You know, I realize that the Discovery Channel isn’t exactly a bastion of critical thinking and good science. It’s pretty much “Mythbusters” and the occasional special, and then everything goes downhill. Much like the History Channel, which seems to be about ghosts, Nostradamus, UFOs, “Bible history,” and conspiracies any time it’s not Nazis.

But “A Haunting”? Really? I’m watching their notoriously unreliable Urban Legends show, which is bad enough (interviewing “self-proclaimed Psychic Twins” about mistaken identity? Really?), but then this dreck comes on. Now, I’ve heard about “A Haunting” before–it’s the show that tells hour-long “paranormal” anecdotes entirely through voiceover, dramatization, and interviews with the anecdote presenters–and I knew it was terrible, but I had no idea.

And this is speaking as someone who grew up on “Unsolved Mysteries;” at least they told multiple stories per episode, some of which may have had some element of truth. This? This is ridiculous. It has an opening segment that would be better suited for “The Outer Limits” (or better yet, “Tales from the Darkside”) and sound cues stolen directly from “Torchwood.” A kid gets scared at night in the woods surrounding his house, and he’s “a very logical person,” so it can’t possibly be something normal. Gosh, strange noises and sights in a house surrounded by forest? I would never have expected such a thing. They hire a priest, a “paranormal investigator” who goes on about gravity and vortices and “impossible,” and then a “respected psychic” who tells them that their house was the site of several murders, where bodies were kept in the crawlspace until they could be buried. It seems to me what they need is an exterminator, a babysitter, and a psychiatrist. The “logical” kid is our token skeptic, but if the reenactment is any indication, he’s jumpy and dumb. Oh, and he saw “orbs of light in the trees.” Fucking fantastic.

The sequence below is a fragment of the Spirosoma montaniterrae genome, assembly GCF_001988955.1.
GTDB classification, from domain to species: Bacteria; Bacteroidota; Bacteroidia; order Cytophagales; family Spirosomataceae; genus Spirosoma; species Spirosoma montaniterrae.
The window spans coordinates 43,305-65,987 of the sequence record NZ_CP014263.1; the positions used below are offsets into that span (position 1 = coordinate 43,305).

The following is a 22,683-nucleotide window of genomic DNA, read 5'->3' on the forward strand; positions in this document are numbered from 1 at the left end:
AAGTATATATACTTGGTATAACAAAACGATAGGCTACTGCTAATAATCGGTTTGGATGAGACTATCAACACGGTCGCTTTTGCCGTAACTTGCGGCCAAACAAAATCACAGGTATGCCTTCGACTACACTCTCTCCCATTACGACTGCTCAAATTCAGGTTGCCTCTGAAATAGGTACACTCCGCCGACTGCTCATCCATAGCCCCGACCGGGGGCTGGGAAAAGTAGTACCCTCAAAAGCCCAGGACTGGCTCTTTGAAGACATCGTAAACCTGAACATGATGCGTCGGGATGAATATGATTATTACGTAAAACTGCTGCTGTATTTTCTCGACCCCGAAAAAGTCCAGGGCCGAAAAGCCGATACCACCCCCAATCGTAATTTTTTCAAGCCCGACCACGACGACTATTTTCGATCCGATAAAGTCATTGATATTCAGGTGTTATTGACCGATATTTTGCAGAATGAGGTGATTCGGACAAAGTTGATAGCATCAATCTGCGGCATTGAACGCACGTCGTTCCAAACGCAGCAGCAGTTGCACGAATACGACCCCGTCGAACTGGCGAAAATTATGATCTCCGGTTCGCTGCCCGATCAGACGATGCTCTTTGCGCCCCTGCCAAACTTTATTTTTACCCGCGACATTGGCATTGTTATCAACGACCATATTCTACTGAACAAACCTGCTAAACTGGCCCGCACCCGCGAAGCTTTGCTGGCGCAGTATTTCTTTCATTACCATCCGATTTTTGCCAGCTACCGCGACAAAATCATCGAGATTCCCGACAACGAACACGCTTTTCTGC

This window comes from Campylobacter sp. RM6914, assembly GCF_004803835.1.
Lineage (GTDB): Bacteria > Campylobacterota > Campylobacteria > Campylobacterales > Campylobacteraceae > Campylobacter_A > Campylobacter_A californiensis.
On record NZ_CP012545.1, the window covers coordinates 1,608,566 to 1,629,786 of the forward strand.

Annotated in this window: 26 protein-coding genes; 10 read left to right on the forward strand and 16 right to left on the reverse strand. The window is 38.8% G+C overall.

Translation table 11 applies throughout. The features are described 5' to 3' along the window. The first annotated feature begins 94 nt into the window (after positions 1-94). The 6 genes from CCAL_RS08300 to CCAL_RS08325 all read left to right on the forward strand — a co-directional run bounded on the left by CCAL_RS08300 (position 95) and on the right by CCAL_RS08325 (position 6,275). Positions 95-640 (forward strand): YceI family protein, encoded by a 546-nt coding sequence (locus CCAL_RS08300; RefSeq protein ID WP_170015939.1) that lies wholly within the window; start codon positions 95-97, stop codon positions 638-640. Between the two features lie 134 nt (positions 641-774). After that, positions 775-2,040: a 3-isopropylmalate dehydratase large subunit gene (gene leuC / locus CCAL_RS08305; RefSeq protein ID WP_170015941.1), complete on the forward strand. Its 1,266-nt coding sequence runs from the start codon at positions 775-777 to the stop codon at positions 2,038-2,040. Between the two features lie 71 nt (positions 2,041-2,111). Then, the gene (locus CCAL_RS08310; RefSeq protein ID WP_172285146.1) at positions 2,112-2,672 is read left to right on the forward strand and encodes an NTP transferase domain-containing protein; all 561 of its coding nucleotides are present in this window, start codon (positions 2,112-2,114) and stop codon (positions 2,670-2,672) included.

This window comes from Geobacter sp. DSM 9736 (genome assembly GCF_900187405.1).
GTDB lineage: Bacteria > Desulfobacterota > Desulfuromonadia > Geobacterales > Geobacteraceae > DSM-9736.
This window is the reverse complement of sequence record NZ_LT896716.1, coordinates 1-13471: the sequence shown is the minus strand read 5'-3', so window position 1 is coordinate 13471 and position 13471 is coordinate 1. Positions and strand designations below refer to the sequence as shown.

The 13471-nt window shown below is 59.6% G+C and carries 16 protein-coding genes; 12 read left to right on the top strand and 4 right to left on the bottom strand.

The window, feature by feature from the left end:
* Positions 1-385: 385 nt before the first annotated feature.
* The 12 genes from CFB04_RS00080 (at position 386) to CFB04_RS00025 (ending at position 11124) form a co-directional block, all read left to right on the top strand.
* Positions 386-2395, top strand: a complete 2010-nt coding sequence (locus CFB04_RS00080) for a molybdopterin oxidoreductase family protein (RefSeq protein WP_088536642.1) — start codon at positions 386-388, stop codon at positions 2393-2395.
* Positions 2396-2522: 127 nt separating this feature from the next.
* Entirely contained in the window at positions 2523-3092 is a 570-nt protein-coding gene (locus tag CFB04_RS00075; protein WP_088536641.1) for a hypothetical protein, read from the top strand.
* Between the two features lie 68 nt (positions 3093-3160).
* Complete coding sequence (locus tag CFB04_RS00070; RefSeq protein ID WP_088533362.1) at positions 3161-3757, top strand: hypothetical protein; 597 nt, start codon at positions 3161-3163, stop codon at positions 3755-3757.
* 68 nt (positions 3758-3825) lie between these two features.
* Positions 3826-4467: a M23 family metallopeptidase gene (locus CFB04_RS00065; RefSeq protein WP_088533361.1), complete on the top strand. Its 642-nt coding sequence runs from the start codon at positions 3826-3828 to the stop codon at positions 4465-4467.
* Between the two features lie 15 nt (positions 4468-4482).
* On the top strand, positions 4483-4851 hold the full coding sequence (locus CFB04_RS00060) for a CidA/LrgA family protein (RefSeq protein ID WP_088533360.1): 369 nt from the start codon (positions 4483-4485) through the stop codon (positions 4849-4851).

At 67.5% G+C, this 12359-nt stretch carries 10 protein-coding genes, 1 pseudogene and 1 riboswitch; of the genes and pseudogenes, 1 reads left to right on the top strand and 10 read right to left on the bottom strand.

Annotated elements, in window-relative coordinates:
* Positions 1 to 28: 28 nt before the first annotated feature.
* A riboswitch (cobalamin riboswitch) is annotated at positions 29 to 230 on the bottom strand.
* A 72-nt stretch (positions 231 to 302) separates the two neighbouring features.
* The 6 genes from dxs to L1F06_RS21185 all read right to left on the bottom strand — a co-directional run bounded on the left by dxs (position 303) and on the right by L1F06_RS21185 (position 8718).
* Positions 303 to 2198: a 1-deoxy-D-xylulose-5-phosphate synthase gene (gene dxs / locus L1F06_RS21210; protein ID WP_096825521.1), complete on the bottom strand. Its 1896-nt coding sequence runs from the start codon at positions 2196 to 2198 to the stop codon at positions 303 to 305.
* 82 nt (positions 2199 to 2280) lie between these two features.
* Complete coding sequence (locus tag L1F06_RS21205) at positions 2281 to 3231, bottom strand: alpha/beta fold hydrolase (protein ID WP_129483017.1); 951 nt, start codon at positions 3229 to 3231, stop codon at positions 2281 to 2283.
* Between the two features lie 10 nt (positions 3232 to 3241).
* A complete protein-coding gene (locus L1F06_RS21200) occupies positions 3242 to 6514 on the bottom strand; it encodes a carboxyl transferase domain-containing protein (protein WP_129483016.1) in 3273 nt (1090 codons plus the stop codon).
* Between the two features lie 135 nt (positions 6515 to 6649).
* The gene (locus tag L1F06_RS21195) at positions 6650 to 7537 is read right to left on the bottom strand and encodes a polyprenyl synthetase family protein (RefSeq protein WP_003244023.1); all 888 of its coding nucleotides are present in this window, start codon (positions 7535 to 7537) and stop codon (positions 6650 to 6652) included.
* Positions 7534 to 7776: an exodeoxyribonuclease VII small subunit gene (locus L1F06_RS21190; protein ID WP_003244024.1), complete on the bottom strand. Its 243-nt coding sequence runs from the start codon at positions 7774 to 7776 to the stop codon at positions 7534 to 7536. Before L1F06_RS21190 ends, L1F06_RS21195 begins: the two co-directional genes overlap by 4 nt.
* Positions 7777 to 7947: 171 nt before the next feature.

I came into this episode in the middle (I was on the phone for the beginning), so I can’t say much about it, but it’s pretty clearly written by someone who’s seen “Poltergeist” and “The Amityville Horror” a few too many times. Oh noes, things stackeded in middle of room! I must haz a ghosts!

Sigh…it’s a trainwreck, and I can’t look away. If it’s on again tomorrow, I think I may liveblog it. Because, you know, I’m a glutton for punishment.

On an unrelated note, why is Discovery Channel using “Gimme Shelter” to advertise their show about going into space? Specifically the line “war, children, it’s just a shot away, it’s just a shot away”? I mean, it’s catchy and upbeat, but you really ought to listen to the lyrics before you use the song.

I’ve been playing a lot of “Rock Band” lately with some friends, and let me tell you, it’s weird as fuck to sing that song. It’s a little hard to belt out Mick Jagger’s upbeat “rape, murder, it’s just a shot away, it’s just a shot away” several times in a row.

Edit: Another episode of this crap showed up while I was doing dishes. Not even a token skeptic in this bunch. We have a family who hired the Nick and Nora of paranormal investigators–a “religious demonologist” and his ancient clairvoyant wife–and their student, a worthless fucking tool who claims to believe in ghosts “the way most people believe they’re breathing air. It’s not even a question.” The family is beset by the most mundane of hauntings, with strange creaking noises and a “loud crash” that “couldn’t be natural.” I suppose “falling branches” are now an impossibility. Daddy has a bad dream where he’s covered in bugs, and it “felt so real,” therefore ghosts. Gosh, if I’m stressed and easily scared, I can’t possibly expect to have (ridiculously common) nightmares. When the five-year-old started choking, our worthless tool decided that the proper course of action would be prayer and salt and threatening the ghosts with Jesus; I don’t know, I think my first inclination would be the goddamn Heimlich Maneuver.

But the best bit is when Nick and Nora decide that they need to do an exorcism, but first they have to get permission from the Vatican. Oh great, not only is there an imaginary threat, but there’s imaginary bureaucracy. The whole bit reminded me of this example of imaginary protocol:

I think two hours W.O.O. would be appropriate punishment for these dipshits too.